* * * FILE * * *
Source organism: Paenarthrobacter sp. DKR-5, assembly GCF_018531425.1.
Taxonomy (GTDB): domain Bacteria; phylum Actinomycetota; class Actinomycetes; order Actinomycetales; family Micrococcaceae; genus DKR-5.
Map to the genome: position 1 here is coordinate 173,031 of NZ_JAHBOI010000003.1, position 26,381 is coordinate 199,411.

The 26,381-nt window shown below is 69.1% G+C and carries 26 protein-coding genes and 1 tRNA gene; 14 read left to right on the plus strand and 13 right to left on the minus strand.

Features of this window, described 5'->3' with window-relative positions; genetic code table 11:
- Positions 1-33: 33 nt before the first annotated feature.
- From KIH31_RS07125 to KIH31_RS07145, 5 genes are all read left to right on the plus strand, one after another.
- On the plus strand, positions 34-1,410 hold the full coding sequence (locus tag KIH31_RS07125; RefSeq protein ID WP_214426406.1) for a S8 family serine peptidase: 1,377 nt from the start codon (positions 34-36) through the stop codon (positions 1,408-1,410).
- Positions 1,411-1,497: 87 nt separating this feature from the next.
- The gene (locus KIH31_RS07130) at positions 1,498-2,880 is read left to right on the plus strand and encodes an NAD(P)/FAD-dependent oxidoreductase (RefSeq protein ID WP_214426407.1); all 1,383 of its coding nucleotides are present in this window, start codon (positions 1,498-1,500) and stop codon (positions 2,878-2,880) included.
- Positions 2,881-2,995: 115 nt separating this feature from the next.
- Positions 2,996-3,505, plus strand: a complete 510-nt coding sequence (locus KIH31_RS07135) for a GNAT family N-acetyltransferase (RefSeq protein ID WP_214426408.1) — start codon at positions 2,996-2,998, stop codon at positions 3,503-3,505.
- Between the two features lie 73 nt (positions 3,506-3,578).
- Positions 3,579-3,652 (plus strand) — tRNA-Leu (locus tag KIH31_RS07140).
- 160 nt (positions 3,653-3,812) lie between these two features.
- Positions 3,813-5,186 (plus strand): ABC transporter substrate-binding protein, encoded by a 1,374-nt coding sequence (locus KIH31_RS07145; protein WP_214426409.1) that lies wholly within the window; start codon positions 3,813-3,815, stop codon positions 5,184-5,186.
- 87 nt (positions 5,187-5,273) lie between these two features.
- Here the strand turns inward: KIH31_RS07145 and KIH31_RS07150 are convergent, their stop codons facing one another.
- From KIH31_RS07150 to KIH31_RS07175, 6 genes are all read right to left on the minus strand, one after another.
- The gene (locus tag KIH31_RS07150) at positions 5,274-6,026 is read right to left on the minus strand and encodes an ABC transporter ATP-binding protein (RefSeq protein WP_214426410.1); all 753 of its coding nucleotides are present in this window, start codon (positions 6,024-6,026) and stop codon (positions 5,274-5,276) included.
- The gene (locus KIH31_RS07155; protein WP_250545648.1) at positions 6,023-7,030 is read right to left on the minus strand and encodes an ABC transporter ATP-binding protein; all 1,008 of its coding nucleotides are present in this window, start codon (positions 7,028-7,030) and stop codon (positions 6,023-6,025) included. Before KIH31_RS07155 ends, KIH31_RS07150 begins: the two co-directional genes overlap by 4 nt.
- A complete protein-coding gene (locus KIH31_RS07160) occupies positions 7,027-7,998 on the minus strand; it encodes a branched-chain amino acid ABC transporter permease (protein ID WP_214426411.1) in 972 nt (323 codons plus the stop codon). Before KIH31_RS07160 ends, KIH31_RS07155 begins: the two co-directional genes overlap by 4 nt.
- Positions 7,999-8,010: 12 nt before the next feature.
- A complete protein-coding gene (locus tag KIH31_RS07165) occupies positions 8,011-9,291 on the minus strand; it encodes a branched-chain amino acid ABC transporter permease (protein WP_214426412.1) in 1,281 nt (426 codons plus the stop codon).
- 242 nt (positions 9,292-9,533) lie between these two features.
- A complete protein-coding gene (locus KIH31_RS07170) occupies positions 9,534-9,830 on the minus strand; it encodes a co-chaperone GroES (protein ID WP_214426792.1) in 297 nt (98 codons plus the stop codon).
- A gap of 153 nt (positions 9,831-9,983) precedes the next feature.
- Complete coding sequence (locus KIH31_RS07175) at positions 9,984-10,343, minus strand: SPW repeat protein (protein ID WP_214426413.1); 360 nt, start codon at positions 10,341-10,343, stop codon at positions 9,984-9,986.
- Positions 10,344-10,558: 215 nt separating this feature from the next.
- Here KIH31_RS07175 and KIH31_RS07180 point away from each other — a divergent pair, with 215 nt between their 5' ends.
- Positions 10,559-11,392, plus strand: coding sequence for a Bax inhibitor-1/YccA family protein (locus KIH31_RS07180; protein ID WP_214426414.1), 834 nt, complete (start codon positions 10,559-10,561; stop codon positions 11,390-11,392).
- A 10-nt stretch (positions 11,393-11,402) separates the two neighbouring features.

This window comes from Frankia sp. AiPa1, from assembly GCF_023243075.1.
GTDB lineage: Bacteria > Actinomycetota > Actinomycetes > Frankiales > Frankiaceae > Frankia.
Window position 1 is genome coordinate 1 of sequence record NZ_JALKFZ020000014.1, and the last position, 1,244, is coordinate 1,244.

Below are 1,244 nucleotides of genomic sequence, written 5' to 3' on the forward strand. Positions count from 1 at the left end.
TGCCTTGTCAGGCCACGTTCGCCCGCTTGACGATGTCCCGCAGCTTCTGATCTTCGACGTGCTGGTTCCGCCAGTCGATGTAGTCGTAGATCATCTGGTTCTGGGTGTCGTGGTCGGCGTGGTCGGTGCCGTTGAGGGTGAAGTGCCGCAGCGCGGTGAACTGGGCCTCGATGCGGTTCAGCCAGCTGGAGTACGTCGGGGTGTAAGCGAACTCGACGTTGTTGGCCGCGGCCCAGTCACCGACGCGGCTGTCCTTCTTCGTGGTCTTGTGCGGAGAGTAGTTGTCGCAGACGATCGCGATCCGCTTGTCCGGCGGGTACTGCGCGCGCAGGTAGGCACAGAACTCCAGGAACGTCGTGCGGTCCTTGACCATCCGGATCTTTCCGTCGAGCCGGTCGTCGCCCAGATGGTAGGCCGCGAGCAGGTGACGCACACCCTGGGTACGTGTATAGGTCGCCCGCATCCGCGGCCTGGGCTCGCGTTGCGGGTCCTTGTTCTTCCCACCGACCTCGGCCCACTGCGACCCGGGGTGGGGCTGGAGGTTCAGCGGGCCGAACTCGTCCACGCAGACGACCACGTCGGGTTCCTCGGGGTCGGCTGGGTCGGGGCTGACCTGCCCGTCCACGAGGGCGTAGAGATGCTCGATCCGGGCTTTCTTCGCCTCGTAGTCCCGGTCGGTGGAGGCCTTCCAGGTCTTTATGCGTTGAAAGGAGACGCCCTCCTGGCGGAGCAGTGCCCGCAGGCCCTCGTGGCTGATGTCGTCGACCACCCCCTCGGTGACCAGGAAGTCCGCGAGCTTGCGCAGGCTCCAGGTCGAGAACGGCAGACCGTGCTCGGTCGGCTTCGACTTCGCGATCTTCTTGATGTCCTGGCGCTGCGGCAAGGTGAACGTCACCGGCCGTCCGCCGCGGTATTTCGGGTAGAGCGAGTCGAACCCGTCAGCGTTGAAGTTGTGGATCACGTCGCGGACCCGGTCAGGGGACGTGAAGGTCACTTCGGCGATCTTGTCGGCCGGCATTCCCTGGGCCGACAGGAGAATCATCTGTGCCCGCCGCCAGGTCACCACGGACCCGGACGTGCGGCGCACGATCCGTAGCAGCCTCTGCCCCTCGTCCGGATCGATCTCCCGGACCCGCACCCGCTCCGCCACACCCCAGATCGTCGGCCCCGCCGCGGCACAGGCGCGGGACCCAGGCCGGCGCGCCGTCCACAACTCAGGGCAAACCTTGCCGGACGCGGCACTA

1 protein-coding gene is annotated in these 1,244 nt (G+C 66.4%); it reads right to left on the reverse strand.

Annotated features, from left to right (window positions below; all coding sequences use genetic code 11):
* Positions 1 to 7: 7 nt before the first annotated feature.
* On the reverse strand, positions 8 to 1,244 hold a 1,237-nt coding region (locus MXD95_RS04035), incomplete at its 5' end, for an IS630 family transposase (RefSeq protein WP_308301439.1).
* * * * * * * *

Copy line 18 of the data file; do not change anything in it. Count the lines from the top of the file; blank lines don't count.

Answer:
- Here the strand turns inward: KIH31_RS07145 and KIH31_RS07150 are convergent, their stop codons facing one another.